Each of Harvard’s Byzantine lamps consists of a bulbous body, spout, lid, and handle. The central cavity held oil that provided the fuel for the wick in the spout. Most of these examples were pierced at their base by a tapering rectangular indentation rising through the central cavity to receive the pricket of a stand. Although some lamps could be hung from above, all lamps in this group lack suspension rings. Instead, they were placed on a table or a stand (such as 1975.41.141.A-C). The basic form of the reservoir, handle, and spout derives from ancient Greek and Roman types, with some examples dating probably as early as the third millennium BCE.

Lamps were widely used during the Byzantine period in both sacred and profane settings. In the Christian liturgical context, lamps functioned as votive offerings, processional objects, funerary accoutrements, and lighting devices for worship. Similarly, lighting was an important component of imperial ceremonial. The use of lamps in magical rituals is also attested during the early Byzantine period (2). Many homilies and theological essays of the Byzantine period ascribe symbolic significance to lamps, for example, as metaphors for the soul (3). In the household, lamps were primarily used for illumination of domestic space, but they could also play a role in private devotional practices (4). Excavations such as those in Cyprus show that together with a table and couch, lamps were the most common household furnishing until candles largely replaced lamps by the seventh century (5).

Byzantine lamps range from strictly utilitarian examples to elaborately adorned vessels accented with crosses, animals, and precious stones. The cross and shell embellishments found in these examples mix religious and classical motifs. Clay lamps were the least expensive and most widespread, while bronze and silver appeared in aristocratic households and ecclesiastical settings (6).


1. Compare D. E. Miner, ed., Early Christian and Byzantine Art, exh. cat., Baltimore Museum of Art; Walters Art Gallery (Baltimore, 1947) 64, no. 251, pl. 38; L. Wamser and G. Zahlhaas, Rom und Byzanz: Archäologische Kostbarkeiten aus Bayern, exh. cat., Prähistorischen Staatssammlung, Munich; Bayerisches Nationalmuseum, Munich (Munich, 1998) 87-88, no. 80; J. Fleischer, O. Hjort, and M. B. Rasmussen, eds., Byzantium. Late Antique and Byzantine Art in Scandinavian Collections, exh. cat., Ny Carlsberg Glyptotek, Copenhagen (Copenhagen, 1996) 84-85, nos. 52-53; and M. Xanthopoulou, Les lampes en bronze à l’époque paléochrétienne, Bibliothèque de l’Antiquité tardive 16 (Turnhout, 2010) 100-105, nos. LA 3.001-3.026, esp. LA 3.003, 3.006, 3.010, 3.022, and 3.025.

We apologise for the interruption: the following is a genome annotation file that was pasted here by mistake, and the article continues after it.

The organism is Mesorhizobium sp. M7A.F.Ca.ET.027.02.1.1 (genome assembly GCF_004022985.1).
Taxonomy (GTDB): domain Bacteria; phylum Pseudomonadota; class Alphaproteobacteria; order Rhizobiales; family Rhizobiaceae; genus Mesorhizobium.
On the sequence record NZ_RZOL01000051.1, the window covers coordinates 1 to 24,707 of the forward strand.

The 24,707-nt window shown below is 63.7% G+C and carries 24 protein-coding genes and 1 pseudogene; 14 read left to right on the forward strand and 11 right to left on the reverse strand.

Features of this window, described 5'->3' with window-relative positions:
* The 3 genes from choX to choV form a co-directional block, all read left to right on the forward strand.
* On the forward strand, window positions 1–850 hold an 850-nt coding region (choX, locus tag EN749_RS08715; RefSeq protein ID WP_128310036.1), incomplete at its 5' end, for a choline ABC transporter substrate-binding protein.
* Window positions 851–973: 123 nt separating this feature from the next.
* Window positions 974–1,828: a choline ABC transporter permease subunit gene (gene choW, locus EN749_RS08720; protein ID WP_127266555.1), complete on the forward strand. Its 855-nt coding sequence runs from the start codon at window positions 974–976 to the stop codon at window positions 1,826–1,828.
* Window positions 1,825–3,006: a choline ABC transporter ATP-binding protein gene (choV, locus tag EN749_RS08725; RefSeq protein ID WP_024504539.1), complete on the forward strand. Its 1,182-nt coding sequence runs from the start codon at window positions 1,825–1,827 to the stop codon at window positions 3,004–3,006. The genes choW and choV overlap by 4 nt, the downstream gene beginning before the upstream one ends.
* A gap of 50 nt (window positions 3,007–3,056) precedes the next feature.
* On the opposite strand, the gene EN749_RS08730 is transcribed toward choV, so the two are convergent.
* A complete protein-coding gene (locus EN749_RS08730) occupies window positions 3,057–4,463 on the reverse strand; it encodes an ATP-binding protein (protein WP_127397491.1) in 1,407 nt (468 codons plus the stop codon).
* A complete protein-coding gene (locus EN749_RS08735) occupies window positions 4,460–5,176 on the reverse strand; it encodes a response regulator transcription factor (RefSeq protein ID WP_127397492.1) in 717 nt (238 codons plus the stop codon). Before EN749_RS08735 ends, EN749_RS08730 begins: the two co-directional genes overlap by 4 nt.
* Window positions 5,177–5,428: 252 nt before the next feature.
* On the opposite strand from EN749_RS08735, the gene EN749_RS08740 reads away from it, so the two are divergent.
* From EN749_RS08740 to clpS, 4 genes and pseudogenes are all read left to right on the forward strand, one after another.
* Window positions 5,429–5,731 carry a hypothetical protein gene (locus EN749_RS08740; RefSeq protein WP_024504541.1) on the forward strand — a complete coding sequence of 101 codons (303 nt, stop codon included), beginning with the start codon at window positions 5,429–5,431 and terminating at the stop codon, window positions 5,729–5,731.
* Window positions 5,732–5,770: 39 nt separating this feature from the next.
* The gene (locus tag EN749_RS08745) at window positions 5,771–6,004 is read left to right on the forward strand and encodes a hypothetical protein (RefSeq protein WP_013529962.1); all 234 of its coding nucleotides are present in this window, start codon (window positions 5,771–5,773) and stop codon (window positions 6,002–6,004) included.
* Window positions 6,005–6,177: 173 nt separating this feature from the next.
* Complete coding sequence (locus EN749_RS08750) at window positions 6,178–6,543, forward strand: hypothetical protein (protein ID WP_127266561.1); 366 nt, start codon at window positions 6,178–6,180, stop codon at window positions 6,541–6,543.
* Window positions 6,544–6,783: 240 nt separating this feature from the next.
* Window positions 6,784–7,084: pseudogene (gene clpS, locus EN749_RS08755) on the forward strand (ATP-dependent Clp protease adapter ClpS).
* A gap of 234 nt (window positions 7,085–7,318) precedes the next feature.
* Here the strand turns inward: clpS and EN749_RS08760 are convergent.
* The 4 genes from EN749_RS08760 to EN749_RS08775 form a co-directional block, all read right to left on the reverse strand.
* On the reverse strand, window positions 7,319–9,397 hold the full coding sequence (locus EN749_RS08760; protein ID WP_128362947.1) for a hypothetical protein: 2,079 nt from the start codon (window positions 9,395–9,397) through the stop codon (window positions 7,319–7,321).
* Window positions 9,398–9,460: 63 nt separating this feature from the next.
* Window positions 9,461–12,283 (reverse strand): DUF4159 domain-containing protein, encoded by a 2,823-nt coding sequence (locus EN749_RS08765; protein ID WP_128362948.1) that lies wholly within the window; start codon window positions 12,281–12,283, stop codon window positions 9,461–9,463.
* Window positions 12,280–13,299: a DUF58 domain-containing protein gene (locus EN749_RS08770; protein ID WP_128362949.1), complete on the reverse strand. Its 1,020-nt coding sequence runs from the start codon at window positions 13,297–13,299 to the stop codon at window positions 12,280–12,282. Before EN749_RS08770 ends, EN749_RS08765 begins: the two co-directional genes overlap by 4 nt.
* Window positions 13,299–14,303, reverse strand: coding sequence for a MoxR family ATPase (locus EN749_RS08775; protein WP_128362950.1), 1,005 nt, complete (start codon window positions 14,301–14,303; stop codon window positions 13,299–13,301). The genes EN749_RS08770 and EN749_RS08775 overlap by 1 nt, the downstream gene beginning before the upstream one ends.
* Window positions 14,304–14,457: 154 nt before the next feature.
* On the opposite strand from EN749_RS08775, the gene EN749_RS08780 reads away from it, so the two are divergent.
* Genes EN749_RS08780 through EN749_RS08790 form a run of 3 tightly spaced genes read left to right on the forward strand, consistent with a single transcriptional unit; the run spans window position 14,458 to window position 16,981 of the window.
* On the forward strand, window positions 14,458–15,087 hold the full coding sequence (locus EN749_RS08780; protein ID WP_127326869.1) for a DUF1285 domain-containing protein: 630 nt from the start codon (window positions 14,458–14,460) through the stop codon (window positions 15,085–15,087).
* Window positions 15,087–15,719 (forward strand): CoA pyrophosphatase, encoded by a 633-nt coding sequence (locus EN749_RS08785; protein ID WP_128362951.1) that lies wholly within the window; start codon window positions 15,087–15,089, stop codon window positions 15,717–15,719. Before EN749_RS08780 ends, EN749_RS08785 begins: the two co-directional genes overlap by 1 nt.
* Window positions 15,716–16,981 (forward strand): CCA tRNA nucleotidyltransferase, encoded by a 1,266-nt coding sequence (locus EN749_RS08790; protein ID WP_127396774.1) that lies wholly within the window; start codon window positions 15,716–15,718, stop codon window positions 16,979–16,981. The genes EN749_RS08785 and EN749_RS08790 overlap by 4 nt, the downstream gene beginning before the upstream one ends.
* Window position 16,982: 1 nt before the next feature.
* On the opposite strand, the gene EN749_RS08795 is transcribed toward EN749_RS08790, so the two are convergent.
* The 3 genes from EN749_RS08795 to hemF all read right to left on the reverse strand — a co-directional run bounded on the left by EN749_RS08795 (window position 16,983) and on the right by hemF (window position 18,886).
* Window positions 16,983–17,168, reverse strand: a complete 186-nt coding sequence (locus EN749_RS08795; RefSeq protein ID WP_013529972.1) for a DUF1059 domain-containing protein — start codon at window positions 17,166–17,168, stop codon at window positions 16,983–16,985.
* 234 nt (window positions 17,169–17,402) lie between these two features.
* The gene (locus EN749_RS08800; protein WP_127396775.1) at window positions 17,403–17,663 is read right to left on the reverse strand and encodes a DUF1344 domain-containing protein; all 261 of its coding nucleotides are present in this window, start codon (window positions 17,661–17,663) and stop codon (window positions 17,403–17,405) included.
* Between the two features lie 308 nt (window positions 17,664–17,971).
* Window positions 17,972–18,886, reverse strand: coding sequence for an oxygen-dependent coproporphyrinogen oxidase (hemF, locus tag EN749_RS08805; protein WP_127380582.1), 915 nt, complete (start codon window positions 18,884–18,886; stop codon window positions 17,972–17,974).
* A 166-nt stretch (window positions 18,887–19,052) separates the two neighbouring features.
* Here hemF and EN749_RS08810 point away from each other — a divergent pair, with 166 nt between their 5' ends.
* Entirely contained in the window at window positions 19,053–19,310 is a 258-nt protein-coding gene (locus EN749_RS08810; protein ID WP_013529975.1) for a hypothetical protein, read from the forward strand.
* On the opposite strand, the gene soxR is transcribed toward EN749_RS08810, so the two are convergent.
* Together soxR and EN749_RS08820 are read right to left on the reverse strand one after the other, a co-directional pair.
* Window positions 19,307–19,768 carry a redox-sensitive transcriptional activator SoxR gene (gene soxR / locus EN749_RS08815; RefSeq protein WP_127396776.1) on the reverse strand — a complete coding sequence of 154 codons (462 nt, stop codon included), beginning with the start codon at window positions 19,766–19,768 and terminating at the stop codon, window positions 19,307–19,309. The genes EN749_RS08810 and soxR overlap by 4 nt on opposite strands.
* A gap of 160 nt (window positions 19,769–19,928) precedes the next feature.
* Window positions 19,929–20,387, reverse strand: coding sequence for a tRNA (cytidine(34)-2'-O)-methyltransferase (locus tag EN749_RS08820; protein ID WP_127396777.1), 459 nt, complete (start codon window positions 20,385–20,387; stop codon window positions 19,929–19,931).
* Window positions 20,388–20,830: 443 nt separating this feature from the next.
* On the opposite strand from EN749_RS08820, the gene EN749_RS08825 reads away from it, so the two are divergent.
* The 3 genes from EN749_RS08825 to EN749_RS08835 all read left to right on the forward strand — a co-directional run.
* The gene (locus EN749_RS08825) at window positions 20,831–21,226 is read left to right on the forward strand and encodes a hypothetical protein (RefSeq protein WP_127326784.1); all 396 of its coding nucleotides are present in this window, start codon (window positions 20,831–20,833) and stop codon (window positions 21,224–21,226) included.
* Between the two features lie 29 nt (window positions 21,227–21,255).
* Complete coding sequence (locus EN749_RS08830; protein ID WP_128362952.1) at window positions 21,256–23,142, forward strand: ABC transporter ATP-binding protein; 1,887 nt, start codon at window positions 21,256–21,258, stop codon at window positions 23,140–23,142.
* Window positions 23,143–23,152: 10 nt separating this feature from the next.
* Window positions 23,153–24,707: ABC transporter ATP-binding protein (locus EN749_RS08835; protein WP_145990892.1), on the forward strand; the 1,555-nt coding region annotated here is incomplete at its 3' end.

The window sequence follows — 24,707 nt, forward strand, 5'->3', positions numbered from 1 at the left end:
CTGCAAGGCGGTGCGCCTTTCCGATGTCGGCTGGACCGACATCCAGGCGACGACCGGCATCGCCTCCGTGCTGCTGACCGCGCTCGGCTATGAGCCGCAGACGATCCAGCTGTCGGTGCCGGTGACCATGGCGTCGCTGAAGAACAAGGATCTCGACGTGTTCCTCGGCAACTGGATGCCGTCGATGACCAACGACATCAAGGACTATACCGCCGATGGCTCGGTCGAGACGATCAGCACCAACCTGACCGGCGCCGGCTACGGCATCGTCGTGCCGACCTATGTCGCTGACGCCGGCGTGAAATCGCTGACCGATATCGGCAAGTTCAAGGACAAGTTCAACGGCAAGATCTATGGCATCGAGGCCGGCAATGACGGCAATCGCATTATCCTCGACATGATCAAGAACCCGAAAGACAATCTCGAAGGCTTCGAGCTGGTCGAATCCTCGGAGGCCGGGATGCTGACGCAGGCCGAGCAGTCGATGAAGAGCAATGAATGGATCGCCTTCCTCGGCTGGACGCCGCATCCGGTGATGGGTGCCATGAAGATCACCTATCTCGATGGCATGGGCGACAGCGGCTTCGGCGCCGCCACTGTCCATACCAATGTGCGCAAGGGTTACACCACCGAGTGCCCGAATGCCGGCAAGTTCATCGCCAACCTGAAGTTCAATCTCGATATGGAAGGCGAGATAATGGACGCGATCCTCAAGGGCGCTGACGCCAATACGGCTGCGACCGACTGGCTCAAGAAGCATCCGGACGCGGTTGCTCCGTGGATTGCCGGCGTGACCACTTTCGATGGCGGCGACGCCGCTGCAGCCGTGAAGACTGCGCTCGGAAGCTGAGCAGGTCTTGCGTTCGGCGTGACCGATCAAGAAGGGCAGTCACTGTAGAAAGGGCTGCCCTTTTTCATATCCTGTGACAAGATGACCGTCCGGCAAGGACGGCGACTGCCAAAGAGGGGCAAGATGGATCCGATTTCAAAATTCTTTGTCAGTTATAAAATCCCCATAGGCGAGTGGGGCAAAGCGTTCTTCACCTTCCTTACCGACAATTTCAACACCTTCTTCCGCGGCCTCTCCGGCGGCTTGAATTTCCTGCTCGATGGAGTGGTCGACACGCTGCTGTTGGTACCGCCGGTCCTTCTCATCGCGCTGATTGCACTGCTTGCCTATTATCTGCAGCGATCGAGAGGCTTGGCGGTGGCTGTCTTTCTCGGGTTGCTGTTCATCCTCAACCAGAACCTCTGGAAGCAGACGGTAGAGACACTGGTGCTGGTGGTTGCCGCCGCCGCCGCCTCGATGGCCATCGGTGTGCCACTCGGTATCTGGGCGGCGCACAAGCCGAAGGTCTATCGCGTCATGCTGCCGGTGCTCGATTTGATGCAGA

2. L. Bouras and M. G. Parani, Lighting in Early Byzantium (Washington, DC, 2008) 21-29; Xanthopoulou 2010 (supra 1) 65-70.

3. E. D. Maguire, H. P. Maguire, and M. J. Duncan-Flowers, Art and Holy Powers in the Early Christian House, exh. cat., Krannert Art Museum, University of Illinois at Urbana-Champaign (Urbana, 1989) 58; and Xanthopoulou 2010 (supra 1) 70.

4. A. Kazhdan and L. Bouras, “Lighting in Everyday Life,” in The Oxford Dictionary of Byzantium, ed. A. P. Kazhdan, 3 vols. (New York, 1991) 2:1228; Bouras and Parani 2008 (supra 1) 20; and Xanthopoulou 2010 (supra 1) 63-65.

5. D. Soren, “An Earthquake on Cyprus: New Discoveries from Kourion,” Archaeology 38 (1985): 52-59, 52.

6. Maguire et al. 1989 (supra 3) 58; and A. Gonosová and C. Kondoleon, Art of Late Rome and Byzantium in the Virginia Museum of Fine Arts (Richmond, 1994) 175.

Anne Druckenbrod Gossen

Exhibition History

Ancient to Modern, Harvard Art Museums, Cambridge, 01/31/2012 - 06/01/2013

Subjects and Contexts

Ancient Bronzes

Related Works

This record has been reviewed by the curatorial staff but may be incomplete. Our records are frequently revised and enhanced. For more information please contact the Division of Asian and Mediterranean Art at